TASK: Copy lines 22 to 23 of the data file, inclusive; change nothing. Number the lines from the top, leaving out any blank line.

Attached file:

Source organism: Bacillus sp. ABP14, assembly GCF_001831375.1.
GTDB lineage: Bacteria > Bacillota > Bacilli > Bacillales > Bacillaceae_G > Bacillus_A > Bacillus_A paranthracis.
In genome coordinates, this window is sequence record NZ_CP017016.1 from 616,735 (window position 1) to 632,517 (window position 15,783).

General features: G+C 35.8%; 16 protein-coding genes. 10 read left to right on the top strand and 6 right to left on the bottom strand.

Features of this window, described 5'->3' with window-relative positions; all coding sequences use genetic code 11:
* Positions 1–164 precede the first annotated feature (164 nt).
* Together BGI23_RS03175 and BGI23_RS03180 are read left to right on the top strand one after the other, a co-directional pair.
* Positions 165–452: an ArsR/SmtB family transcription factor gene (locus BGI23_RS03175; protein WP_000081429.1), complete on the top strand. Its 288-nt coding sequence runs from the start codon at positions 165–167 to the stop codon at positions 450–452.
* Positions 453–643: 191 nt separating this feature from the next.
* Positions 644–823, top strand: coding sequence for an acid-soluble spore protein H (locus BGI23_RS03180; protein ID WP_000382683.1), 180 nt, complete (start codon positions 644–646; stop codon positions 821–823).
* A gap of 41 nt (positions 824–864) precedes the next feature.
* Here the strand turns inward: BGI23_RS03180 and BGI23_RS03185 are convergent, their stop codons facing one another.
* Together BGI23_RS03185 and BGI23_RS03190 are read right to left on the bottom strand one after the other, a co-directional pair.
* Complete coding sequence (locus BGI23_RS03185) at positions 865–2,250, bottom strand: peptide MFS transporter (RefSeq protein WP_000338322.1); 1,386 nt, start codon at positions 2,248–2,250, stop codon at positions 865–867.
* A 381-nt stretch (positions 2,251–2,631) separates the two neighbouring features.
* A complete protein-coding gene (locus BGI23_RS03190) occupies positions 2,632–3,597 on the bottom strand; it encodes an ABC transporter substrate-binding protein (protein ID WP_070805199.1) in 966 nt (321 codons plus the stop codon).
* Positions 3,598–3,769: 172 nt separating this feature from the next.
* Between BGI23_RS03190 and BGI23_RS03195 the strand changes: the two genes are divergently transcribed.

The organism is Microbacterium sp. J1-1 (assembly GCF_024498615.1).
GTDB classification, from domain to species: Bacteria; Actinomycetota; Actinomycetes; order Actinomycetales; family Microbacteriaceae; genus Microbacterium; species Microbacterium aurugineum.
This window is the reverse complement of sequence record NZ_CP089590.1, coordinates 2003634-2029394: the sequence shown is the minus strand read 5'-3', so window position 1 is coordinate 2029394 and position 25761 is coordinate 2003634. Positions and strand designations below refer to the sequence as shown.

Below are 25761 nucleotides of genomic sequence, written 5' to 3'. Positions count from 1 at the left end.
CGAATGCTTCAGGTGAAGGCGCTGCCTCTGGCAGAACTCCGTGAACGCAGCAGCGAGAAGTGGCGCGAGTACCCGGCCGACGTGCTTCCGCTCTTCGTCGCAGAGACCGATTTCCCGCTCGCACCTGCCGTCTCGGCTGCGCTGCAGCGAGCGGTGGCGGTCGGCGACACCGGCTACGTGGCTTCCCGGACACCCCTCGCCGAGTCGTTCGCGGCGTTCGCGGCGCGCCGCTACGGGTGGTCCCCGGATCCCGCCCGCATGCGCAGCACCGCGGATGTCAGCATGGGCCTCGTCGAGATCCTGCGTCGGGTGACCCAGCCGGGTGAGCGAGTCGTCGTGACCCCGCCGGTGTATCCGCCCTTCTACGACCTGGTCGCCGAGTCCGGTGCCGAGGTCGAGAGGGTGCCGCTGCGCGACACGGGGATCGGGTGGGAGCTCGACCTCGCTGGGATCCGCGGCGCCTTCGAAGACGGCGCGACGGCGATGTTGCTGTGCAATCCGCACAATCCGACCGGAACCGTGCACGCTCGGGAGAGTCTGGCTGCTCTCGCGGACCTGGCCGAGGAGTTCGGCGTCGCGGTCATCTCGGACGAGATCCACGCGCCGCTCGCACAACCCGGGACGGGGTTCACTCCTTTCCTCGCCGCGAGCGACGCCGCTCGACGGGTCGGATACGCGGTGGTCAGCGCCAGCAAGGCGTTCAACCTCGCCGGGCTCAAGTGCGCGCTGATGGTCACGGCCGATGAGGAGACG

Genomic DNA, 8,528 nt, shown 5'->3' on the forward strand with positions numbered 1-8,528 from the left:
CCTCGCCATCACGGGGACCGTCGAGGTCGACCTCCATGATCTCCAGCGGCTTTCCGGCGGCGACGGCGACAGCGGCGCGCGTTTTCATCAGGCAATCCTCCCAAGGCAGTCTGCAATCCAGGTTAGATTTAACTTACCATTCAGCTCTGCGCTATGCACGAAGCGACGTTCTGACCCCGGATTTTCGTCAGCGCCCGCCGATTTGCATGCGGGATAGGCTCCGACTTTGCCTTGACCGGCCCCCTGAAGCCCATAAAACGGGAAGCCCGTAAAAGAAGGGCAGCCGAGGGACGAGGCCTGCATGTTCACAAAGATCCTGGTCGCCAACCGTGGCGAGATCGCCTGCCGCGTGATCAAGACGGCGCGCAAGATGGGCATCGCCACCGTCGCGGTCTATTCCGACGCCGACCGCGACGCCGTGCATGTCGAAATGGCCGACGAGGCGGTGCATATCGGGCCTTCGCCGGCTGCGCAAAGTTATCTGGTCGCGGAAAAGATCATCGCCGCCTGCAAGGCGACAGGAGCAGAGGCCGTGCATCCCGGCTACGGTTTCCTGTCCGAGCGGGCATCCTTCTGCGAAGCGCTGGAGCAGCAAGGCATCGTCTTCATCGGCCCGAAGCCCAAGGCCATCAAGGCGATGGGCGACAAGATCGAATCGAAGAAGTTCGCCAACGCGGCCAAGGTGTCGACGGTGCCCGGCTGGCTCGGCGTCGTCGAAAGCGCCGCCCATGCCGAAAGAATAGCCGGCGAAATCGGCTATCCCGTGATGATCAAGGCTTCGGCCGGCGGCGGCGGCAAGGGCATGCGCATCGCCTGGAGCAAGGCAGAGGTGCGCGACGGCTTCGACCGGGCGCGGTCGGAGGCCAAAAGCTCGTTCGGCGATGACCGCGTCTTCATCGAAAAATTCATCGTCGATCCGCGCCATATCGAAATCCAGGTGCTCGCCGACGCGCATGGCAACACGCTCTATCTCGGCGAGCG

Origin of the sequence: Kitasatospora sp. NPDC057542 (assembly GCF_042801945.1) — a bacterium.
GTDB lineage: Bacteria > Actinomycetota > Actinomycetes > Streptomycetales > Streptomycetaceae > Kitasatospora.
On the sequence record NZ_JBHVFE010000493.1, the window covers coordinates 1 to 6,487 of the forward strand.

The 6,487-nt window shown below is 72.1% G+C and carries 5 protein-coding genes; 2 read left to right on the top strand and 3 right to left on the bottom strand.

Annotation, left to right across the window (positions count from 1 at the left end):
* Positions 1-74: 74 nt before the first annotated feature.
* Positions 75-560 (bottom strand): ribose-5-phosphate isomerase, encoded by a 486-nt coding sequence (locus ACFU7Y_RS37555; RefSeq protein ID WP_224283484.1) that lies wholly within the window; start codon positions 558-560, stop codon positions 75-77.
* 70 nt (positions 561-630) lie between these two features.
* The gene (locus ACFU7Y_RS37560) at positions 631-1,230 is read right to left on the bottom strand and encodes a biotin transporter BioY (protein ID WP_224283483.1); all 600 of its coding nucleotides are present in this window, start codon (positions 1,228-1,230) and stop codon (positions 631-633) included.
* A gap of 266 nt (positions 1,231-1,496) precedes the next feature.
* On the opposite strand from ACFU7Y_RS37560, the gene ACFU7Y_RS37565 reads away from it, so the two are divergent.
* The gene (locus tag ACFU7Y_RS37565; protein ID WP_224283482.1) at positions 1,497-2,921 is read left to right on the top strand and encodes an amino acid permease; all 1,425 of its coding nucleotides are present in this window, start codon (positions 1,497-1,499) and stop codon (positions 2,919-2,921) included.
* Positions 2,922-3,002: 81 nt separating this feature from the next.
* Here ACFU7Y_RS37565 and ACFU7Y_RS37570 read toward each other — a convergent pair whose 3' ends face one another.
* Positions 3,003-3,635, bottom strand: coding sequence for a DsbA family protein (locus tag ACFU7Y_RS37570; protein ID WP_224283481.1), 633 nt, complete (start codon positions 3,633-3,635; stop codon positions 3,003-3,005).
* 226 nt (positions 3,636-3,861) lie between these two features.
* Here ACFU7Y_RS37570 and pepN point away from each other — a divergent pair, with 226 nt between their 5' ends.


Below are 25761 nucleotides of genomic sequence, written 5' to 3'. Positions count from 1 at the left end.
CGAATGCTTCAGGTGAAGGCGCTGCCTCTGGCAGAACTCCGTGAACGCAGCAGCGAGAAGTGGCGCGAGTACCCGGCCGACGTGCTTCCGCTCTTCGTCGCAGAGACCGATTTCCCGCTCGCACCTGCCGTCTCGGCTGCGCTGCAGCGAGCGGTGGCGGTCGGCGACACCGGCTACGTGGCTTCCCGGACACCCCTCGCCGAGTCGTTCGCGGCGTTCGCGGCGCGCCGCTACGGGTGGTCCCCGGATCCCGCCCGCATGCGCAGCACCGCGGATGTCAGCATGGGCCTCGTCGAGATCCTGCGTCGGGTGACCCAGCCGGGTGAGCGAGTCGTCGTGACCCCGCCGGTGTATCCGCCCTTCTACGACCTGGTCGCCGAGTCCGGTGCCGAGGTCGAGAGGGTGCCGCTGCGCGACACGGGGATCGGGTGGGAGCTCGACCTCGCTGGGATCCGCGGCGCCTTCGAAGACGGCGCGACGGCGATGTTGCTGTGCAATCCGCACAATCCGACCGGAACCGTGCACGCTCGGGAGAGTCTGGCTGCTCTCGCGGACCTGGCCGAGGAGTTCGGCGTCGCGGTCATCTCGGACGAGATCCACGCGCCGCTCGCACAACCCGGGACGGGGTTCACTCCTTTCCTCGCCGCGAGCGACGCCGCTCGACGGGTCGGATACGCGGTGGTCAGCGCCAGCAAGGCGTTCAACCTCGCCGGGCTCAAGTGCGCGCTGATGGTCACGGCCGATGAGGAGACG